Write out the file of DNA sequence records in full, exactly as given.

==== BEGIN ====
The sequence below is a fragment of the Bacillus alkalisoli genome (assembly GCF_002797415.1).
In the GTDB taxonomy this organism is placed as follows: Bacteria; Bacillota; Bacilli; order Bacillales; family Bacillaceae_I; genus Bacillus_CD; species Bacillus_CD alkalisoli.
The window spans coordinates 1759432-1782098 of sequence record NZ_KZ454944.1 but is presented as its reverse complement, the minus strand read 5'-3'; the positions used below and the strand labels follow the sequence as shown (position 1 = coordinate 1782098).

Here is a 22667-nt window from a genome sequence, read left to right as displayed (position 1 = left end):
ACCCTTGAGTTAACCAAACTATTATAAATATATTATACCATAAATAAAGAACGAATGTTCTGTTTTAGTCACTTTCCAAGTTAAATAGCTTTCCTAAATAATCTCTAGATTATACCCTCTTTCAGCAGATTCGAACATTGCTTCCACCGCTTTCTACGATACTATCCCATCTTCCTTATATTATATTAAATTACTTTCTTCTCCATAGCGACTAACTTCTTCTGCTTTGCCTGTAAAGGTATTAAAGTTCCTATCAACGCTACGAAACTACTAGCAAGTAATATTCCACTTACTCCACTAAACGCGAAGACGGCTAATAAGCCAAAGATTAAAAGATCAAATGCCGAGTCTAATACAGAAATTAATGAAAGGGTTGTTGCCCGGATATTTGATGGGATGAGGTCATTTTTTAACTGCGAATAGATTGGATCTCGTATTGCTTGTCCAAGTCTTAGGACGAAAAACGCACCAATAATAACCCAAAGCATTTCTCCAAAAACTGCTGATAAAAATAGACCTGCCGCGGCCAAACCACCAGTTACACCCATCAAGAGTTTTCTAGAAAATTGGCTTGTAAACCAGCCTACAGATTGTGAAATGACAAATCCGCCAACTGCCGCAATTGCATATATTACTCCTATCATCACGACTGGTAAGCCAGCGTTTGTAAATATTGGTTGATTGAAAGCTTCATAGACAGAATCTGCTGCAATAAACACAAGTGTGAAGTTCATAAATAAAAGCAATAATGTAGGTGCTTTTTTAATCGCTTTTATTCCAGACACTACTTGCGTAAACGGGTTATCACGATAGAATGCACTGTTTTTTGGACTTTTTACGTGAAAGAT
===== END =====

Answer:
The sequence below is a fragment of the Bacillus alkalisoli genome (assembly GCF_002797415.1).
In the GTDB taxonomy this organism is placed as follows: Bacteria; Bacillota; Bacilli; order Bacillales; family Bacillaceae_I; genus Bacillus_CD; species Bacillus_CD alkalisoli.
The window spans coordinates 1759432-1782098 of sequence record NZ_KZ454944.1 but is presented as its reverse complement, the minus strand read 5'-3'; the positions used below and the strand labels follow the sequence as shown (position 1 = coordinate 1782098).

Here is a 22667-nt window from a genome sequence, read left to right as displayed (position 1 = left end):
ACCCTTGAGTTAACCAAACTATTATAAATATATTATACCATAAATAAAGAACGAATGTTCTGTTTTAGTCACTTTCCAAGTTAAATAGCTTTCCTAAATAATCTCTAGATTATACCCTCTTTCAGCAGATTCGAACATTGCTTCCACCGCTTTCTACGATACTATCCCATCTTCCTTATATTATATTAAATTACTTTCTTCTCCATAGCGACTAACTTCTTCTGCTTTGCCTGTAAAGGTATTAAAGTTCCTATCAACGCTACGAAACTACTAGCAAGTAATATTCCACTTACTCCACTAAACGCGAAGACGGCTAATAAGCCAAAGATTAAAAGATCAAATGCCGAGTCTAATACAGAAATTAATGAAAGGGTTGTTGCCCGGATATTTGATGGGATGAGGTCATTTTTTAACTGCGAATAGATTGGATCTCGTATTGCTTGTCCAAGTCTTAGGACGAAAAACGCACCAATAATAACCCAAAGCATTTCTCCAAAAACTGCTGATAAAAATAGACCTGCCGCGGCCAAACCACCAGTTACACCCATCAAGAGTTTTCTAGAAAATTGGCTTGTAAACCAGCCTACAGATTGTGAAATGACAAATCCGCCAACTGCCGCAATTGCATATATTACTCCTATCATCACGACTGGTAAGCCAGCGTTTGTAAATATTGGTTGATTGAAAGCTTCATAGACAGAATCTGCTGCAATAAACACAAGTGTGAAGTTCATAAATAAAAGCAATAATGTAGGTGCTTTTTTAATCGCTTTTATTCCAGACACTACTTGCGTAAACGGGTTATCACGATAGAATGCACTGTTTTTTGGACTTTTTACGTGAAAGAT